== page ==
Despite the evidence for the importance of gene regulation by miRNAs, the typical magnitude of observed repression by miRNAs is relatively small2,3, with some notable exceptions such as the switch-like transitions due to miRNAs lin-4 and let-7 targeting the heterochronic genes lin-14 and lin-41 respectively in Caenorhabditis elegans14. Importantly however, most of the previous studies of regulation by miRNAs in mammalian cells have measured population averages, which often obscure how individual cells respond to signals15.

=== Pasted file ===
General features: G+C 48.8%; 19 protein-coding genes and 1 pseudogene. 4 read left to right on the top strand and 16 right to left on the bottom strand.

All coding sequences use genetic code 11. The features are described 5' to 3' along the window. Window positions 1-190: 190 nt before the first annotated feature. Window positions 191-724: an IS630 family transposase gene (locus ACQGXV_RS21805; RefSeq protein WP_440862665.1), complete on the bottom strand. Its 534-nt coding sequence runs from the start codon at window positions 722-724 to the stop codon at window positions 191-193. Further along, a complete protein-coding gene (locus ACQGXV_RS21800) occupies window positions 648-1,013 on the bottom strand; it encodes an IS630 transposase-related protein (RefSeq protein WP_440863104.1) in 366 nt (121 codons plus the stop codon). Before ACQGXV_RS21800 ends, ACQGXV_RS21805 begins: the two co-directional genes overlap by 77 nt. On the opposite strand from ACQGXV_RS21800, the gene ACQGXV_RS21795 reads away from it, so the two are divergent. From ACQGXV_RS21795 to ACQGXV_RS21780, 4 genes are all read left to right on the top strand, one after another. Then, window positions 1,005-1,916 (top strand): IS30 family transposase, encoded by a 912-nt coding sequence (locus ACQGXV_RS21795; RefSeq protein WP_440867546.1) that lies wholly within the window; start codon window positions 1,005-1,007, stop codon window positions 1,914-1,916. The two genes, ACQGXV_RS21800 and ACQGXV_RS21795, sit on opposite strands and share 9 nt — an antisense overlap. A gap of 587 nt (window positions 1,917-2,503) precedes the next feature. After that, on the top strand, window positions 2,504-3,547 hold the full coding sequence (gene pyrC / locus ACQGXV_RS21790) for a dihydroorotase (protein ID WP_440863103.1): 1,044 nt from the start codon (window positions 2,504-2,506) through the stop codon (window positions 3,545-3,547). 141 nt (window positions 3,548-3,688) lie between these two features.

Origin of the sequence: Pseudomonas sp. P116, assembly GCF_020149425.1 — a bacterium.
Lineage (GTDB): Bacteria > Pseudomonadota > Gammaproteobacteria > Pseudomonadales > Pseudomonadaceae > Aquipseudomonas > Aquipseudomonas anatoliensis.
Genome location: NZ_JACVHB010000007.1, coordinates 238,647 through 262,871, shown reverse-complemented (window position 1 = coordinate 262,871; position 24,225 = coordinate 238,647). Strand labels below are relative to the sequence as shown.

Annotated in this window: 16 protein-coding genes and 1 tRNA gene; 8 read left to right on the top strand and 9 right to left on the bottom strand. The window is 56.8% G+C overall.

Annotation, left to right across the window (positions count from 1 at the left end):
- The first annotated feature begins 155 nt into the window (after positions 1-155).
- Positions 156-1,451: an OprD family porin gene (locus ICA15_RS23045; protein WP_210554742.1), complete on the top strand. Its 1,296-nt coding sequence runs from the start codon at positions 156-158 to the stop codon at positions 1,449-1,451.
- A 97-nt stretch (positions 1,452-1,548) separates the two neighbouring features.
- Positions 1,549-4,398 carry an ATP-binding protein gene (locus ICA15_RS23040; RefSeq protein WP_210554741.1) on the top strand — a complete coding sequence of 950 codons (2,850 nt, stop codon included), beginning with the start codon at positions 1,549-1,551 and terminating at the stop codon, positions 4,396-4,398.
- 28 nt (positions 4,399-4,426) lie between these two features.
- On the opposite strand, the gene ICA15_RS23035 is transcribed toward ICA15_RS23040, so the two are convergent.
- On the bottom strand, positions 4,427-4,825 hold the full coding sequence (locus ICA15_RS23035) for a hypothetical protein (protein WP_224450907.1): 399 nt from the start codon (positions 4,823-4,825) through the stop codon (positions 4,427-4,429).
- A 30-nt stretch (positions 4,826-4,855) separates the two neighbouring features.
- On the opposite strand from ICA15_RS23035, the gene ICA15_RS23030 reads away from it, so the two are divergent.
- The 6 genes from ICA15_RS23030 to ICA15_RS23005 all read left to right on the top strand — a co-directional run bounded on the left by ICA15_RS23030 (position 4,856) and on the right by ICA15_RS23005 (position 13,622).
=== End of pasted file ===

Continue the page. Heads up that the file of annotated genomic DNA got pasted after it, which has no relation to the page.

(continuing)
In our study, we aim to complement previous work demonstrating the breadth and importance of gene regulation by miRNA by directly measuring the effects of miRNA on target gene expression in single cells. Through the use of a two-color fluorescent reporter system that allows us to simultaneously track gene expression in the presence and absence of binding sites for miRNA, we are able to measure both transcription and translation following regulation by miRNA in single mammalian cells. Our single-cell analysis revealed two unexpected features. First, the experiments showed that regulation by miRNA imposes a previously unappreciated nonlinearity relating target transcript abundance to target protein abundance; namely, target protein production is highly repressed below a threshold level of target mRNA production and responds sensitively to transcription above this threshold. Second, there is considerable cell-to-cell variability in the strength of repression in a population of identically prepared cells. Most notably, the fold repression of miRNA targets below the threshold can be far greater than measured for the population average, up to 40-fold in our data. Motivated by previous work on protein-protein interactions16–17 and regulation by bacterial small RNA18 (sRNA), we employed and experimentally tested a mathematical model to formally describe the biochemical interactions comprising the miRNA regulatory system. The model suggested the importance of molecular titration in generating the sensitive response to transcription above the threshold. In this picture, as target abundance increases, target mRNAs titrate away the pool of miRNAs available for repression; the sharpness of the switch from full repression to escape from miRNA repression depends on the strength of the interaction between miRNA and target as well as their relative abundances.